Menagha High School students and parents are upset over a school decision to exclude certain student photos from the yearbook.
Stephanie Myer tells local station KSTP that she didn't want to drop out of school, so she studied hard even while having a baby in the middle of the school year, wanting to celebrate and remember her success by including her newborn in her senior photo. But administrators have told Myer that her photo won't be included -- because she chose to pose with her daughter.
"We've never had a student with anyone else and we don't see a reason to start now since it's the senior composite," Menahga Public Schools Superintendent Mary Klamm told KTSP.
But Myer argues that a senior photo should represent who a student is, and the school shouldn't prevent teens from being able to show that to others -- a sentiment echoed by others in the community as they are also fighting to include a memorial page for Kyle Kenyon, a student who committed suicide last January.
Kyle's mother Peggy Havnes is supporting his friends as other parents seek to appeal the decision.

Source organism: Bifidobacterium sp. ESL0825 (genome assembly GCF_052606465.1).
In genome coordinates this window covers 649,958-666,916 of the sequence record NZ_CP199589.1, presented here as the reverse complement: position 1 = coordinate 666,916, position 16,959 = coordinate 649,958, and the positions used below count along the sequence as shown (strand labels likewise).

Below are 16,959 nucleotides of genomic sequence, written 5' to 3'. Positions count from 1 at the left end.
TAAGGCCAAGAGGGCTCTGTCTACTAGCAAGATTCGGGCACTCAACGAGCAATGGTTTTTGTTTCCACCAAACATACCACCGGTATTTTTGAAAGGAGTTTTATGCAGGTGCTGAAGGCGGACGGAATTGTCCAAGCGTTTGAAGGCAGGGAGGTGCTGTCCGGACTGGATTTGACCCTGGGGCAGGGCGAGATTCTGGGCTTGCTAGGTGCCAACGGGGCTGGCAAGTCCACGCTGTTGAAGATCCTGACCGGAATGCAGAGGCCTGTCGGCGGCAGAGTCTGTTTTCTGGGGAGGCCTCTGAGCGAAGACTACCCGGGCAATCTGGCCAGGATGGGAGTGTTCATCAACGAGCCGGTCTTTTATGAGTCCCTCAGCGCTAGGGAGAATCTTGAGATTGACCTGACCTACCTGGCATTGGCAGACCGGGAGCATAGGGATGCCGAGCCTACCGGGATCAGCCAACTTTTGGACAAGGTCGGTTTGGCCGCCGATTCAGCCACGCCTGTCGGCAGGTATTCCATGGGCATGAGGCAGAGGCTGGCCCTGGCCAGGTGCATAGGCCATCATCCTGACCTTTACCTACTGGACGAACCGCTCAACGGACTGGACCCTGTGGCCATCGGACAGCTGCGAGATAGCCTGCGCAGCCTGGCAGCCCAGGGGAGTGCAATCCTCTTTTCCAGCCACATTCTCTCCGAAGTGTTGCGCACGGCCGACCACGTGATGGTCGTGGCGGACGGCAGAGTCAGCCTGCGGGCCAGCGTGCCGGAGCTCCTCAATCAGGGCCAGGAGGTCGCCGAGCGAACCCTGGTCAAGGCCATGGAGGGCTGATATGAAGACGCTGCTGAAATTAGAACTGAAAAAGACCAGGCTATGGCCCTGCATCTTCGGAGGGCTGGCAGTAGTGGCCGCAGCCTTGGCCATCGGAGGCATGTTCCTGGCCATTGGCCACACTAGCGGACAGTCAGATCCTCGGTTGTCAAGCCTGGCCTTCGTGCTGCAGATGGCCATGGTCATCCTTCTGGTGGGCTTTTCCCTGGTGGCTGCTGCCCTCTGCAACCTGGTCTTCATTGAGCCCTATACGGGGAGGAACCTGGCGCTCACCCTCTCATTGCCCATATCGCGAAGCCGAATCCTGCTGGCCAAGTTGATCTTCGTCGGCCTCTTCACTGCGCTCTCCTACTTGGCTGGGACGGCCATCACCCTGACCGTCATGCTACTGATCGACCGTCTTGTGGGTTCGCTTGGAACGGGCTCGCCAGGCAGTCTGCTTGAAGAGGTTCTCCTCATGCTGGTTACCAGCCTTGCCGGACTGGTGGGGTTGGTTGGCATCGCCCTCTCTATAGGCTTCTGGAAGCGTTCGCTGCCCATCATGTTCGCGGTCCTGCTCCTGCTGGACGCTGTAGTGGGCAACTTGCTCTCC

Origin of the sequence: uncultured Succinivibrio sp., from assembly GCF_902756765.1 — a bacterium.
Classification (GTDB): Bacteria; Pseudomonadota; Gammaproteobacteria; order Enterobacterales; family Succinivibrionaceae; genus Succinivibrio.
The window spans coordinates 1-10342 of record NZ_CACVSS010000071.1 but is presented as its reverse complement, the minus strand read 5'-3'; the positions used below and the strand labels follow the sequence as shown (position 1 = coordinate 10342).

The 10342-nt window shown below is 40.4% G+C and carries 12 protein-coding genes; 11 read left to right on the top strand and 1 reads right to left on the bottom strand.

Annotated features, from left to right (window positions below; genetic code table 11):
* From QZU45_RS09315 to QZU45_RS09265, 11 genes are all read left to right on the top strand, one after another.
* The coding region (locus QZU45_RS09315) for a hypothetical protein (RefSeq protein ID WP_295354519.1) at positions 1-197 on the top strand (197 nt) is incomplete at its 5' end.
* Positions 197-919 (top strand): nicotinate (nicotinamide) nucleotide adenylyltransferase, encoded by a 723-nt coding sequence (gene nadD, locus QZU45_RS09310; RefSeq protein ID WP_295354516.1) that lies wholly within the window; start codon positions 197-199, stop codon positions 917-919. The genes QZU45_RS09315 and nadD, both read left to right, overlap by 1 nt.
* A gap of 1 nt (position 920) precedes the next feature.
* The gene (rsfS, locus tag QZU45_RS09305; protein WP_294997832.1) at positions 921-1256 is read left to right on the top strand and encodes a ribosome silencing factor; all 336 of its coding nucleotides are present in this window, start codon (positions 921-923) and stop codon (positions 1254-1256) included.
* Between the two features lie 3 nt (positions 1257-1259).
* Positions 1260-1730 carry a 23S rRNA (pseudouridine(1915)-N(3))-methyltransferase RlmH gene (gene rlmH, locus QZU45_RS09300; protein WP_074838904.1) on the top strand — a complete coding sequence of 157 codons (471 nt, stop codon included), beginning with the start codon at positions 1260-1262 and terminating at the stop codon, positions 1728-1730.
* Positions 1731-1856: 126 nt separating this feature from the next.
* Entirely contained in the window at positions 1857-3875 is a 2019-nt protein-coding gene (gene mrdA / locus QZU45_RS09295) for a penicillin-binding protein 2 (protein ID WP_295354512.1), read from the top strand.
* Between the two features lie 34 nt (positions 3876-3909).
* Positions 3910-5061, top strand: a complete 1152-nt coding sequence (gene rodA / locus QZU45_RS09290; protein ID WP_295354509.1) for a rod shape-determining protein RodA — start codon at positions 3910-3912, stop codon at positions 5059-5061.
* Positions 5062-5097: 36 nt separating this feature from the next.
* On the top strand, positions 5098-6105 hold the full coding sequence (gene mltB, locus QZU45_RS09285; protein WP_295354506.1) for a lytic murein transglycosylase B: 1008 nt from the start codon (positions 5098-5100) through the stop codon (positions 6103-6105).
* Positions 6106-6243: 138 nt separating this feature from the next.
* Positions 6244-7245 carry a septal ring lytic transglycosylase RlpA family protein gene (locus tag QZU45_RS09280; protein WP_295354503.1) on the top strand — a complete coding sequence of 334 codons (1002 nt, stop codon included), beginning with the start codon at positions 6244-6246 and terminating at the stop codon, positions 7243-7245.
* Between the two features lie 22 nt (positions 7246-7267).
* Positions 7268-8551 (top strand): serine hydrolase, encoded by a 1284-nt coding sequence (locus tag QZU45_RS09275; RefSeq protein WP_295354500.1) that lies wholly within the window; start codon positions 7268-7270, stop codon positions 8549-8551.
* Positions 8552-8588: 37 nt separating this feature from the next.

"I think it could be used as a teaching tool with a message of suicide prevention," Havnes told the Grand Forks Herald. "The school thinks that putting a memorial in the yearbook is glamorizing suicide but that's not what the students are doing… I really think the yearbook should be up to the kids and include what they want."
Klamm tells the Herald that the decision not to include a memorial was made while the school was focusing on how to handle the death of a student, and took its steps based on research and what they thought was best practice. She notes that officials are now seeking advice from other administrators who have had experience handling similar situations.
"This is a new precedent for us… so obviously we need to look at our policies because we have never had to address this before," Klamm told KTSP.
Strife between students and administrators over yearbook policies have arisen over a number of conflicting perspectives in schools across the country. Ceara Sturgis, a 17-year-old lesbian student, was excluded from her school yearbook because she chose to wear a tuxedo for her senior portrait. The American Civil Liberties Union sued the Copiah County School District for discrimination, and announced last December that students would now be required to wear caps and gowns in their senior photos.
But in a more controversial tale of yearbook battles, Colorado's Durango High School repeatedly denied photos submitted for the yearbook from 18-year-old Sydney Spies. The teen had tried to use photos taken of her from modeling photo sessions, but the school deemed them "too sexy" and sent them back.
When Spies failed to turn in a photo that complied with the school dress code in a third round of submissions, the yearbook's editors decided to choose for her -- using the picture from her school ID card.
Need help? In the U.S., call 1-800-273-8255 for the National Suicide Prevention Lifeline.